The thing that struck me about journalists here vs journalists back home is that if you dodge the question 6 times they will keep calling you on it. In the US they will call you on it once maaaaybe twice and then say, “I disagree, let’s move on.”
his voice is so soothing, but why do conspiracy nuts always sound like Batman and Robin solving one of Riddler's puzzles out loud? - fod

no one ever yells worldstar when a pet gets fucked up - dhex

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Pham Nuwen
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Re: When journalism goes bad

Post by Pham Nuwen » 10 May 2019, 19:51

I just watched the interview. Holy shit he got a smackdown. Mainly from himself but there were a few damn good jabs at him.
Goddamn libertarian message board. Hugh Akston

leave me to my mescaline smoothie in peace, please. dhex

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Mo
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When journalism goes bad

Post by Mo » 12 May 2019, 14:44

Ok, I agree with Trump on this. The failing NY Times is an abomination.

https://cooking.nytimes.com/recipes/102 ... fried-eggs

Image
his voice is so soothing, but why do conspiracy nuts always sound like Batman and Robin solving one of Riddler's puzzles out loud? - fod

no one ever yells worldstar when a pet gets fucked up - dhex

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Re: When journalism goes bad

Post by dhex » 12 May 2019, 17:22

I'd eat that.
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Jasper
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Re: When journalism goes bad

Post by Jasper » 13 May 2019, 10:43

Yeah, I'd hit it too. Wouldn't even need the taco bit. Just make hash.
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Re: When journalism goes bad

Post by Warren » 20 May 2019, 22:26

It's revolting.
I think in terms of credibility and it's all black eyes as far as you can see in the media landscape. - JasonL

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Re: When journalism goes bad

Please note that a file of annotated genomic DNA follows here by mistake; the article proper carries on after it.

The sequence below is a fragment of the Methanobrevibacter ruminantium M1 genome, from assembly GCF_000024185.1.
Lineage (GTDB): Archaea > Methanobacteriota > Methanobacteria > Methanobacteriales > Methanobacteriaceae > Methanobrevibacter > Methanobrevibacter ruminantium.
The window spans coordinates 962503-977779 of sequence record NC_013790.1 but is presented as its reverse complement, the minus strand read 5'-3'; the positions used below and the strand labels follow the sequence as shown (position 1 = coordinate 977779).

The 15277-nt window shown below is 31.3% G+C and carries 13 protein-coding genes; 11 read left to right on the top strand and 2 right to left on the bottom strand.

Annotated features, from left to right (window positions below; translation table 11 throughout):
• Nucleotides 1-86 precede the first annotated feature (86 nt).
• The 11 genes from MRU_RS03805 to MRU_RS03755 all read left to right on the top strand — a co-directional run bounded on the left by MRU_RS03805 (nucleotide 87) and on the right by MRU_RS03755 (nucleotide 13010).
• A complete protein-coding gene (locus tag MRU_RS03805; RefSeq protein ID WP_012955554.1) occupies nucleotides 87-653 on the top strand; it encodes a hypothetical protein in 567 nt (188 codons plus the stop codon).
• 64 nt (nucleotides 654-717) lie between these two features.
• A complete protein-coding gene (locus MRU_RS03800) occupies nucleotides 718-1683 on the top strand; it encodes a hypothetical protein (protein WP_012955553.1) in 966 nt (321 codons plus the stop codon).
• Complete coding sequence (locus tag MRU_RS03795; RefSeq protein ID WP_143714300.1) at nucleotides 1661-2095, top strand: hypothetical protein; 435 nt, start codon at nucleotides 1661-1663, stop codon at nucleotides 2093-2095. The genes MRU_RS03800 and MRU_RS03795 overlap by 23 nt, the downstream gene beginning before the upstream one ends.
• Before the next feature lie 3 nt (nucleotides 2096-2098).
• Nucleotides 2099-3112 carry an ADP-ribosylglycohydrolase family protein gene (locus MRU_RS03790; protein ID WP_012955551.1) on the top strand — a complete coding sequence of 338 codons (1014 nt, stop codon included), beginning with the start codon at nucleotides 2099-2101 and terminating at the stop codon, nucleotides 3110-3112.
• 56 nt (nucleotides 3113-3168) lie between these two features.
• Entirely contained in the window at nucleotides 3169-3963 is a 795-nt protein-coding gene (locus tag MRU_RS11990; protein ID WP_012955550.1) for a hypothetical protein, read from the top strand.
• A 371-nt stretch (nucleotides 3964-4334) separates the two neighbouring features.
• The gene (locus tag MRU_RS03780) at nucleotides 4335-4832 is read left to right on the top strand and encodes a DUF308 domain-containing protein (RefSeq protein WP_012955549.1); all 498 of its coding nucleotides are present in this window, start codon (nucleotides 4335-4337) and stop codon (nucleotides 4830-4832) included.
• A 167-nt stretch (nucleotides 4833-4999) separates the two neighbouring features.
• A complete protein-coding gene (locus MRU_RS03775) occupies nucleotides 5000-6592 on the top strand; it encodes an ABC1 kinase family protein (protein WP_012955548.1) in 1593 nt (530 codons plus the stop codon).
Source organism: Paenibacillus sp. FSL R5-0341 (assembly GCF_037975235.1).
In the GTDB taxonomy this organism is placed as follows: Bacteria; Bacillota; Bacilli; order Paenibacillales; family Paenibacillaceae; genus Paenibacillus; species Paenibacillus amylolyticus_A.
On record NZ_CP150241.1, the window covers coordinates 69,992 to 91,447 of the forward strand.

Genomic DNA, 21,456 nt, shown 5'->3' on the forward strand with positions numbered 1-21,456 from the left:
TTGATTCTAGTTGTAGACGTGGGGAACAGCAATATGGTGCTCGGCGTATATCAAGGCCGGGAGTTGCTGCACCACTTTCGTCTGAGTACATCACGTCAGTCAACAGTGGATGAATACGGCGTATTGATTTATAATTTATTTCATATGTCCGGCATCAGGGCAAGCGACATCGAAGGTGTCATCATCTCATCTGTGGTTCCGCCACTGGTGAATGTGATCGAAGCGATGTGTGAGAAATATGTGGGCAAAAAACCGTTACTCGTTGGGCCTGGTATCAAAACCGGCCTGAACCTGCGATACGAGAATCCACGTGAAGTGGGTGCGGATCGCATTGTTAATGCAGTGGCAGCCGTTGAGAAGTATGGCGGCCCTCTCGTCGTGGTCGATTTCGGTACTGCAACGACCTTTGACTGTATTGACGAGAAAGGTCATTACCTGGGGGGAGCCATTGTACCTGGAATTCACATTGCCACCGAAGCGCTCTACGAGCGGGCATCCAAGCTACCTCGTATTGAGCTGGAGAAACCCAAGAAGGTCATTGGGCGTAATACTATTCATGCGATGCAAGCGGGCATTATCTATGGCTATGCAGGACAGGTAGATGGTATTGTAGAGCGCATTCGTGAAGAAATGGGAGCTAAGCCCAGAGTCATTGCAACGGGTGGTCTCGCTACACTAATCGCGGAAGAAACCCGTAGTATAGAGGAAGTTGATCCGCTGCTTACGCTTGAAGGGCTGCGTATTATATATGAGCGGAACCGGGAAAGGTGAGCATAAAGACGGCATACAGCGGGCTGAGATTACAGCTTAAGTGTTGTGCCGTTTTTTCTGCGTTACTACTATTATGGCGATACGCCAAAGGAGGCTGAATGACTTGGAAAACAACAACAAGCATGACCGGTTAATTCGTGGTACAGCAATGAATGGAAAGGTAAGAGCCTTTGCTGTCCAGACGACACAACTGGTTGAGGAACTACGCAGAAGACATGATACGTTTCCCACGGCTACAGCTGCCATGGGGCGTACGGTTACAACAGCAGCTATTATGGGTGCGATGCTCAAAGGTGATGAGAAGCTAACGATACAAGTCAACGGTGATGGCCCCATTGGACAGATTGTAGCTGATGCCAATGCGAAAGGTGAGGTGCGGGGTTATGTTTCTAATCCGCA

Post by Mo » 21 Jun 2019, 15:29

The media isn’t actually liberal. Also, can we keep the reasons of why Iran is a threat and needs to be attacked straight?

his voice is so soothing, but why do conspiracy nuts always sound like Batman and Robin solving one of Riddler's puzzles out loud? - fod

no one ever yells worldstar when a pet gets fucked up - dhex

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Re: When journalism goes bad

Post by Warren » 21 Jun 2019, 15:36

Mo wrote:
21 Jun 2019, 15:29
The media isn’t actually liberal. Also, can we keep the reasons of why Iran is a threat and needs to be attacked straight?

I can't be sure, but I think I disagree with everyone.
I think in terms of credibility and it's all black eyes as far as you can see in the media landscape. - JasonL

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Aresen
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Re: When journalism goes bad

Post by Aresen » 21 Jun 2019, 15:47

Warren wrote:
21 Jun 2019, 15:36
Mo wrote:
21 Jun 2019, 15:29
The media isn’t actually liberal. Also, can we keep the reasons of why Iran is a threat and needs to be attacked straight?

I can't be sure, but I think I disagree with everyone.
I mostly liked George Will's take on it a few weeks back.
If Trump supporters wanted a tough guy, why did they elect such a whiny bitch? - Mo

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Re: When journalism goes bad

Post by Warren » 21 Jun 2019, 16:02

Aresen wrote:
21 Jun 2019, 15:47
I mostly liked George Will's take on it a few weeks back.
paywall
I think in terms of credibility and it's all black eyes as far as you can see in the media landscape. - JasonL

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Re: When journalism goes bad